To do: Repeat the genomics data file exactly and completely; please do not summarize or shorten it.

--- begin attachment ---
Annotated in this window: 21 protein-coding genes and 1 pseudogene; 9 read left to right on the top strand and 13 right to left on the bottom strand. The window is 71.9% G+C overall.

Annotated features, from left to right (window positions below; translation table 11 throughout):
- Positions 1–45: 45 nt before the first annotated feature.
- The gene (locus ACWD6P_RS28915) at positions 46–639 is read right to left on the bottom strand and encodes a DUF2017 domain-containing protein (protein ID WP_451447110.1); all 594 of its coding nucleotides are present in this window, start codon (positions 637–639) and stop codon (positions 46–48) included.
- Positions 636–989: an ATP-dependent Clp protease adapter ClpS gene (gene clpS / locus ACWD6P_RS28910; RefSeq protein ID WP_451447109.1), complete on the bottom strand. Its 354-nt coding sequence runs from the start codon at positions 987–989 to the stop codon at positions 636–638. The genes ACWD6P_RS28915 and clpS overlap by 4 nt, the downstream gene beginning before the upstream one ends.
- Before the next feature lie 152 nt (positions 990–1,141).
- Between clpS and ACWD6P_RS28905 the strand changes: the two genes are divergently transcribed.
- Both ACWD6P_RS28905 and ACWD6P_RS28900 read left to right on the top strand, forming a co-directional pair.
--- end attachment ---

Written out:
Annotated in this window: 21 protein-coding genes and 1 pseudogene; 9 read left to right on the top strand and 13 right to left on the bottom strand. The window is 71.9% G+C overall.

Annotated features, from left to right (window positions below; translation table 11 throughout):
- Positions 1–45: 45 nt before the first annotated feature.
- The gene (locus ACWD6P_RS28915) at positions 46–639 is read right to left on the bottom strand and encodes a DUF2017 domain-containing protein (protein ID WP_451447110.1); all 594 of its coding nucleotides are present in this window, start codon (positions 637–639) and stop codon (positions 46–48) included.
- Positions 636–989: an ATP-dependent Clp protease adapter ClpS gene (gene clpS / locus ACWD6P_RS28910; RefSeq protein ID WP_451447109.1), complete on the bottom strand. Its 354-nt coding sequence runs from the start codon at positions 987–989 to the stop codon at positions 636–638. The genes ACWD6P_RS28915 and clpS overlap by 4 nt, the downstream gene beginning before the upstream one ends.
- Before the next feature lie 152 nt (positions 990–1,141).
- Between clpS and ACWD6P_RS28905 the strand changes: the two genes are divergently transcribed.
- Both ACWD6P_RS28905 and ACWD6P_RS28900 read left to right on the top strand, forming a co-directional pair.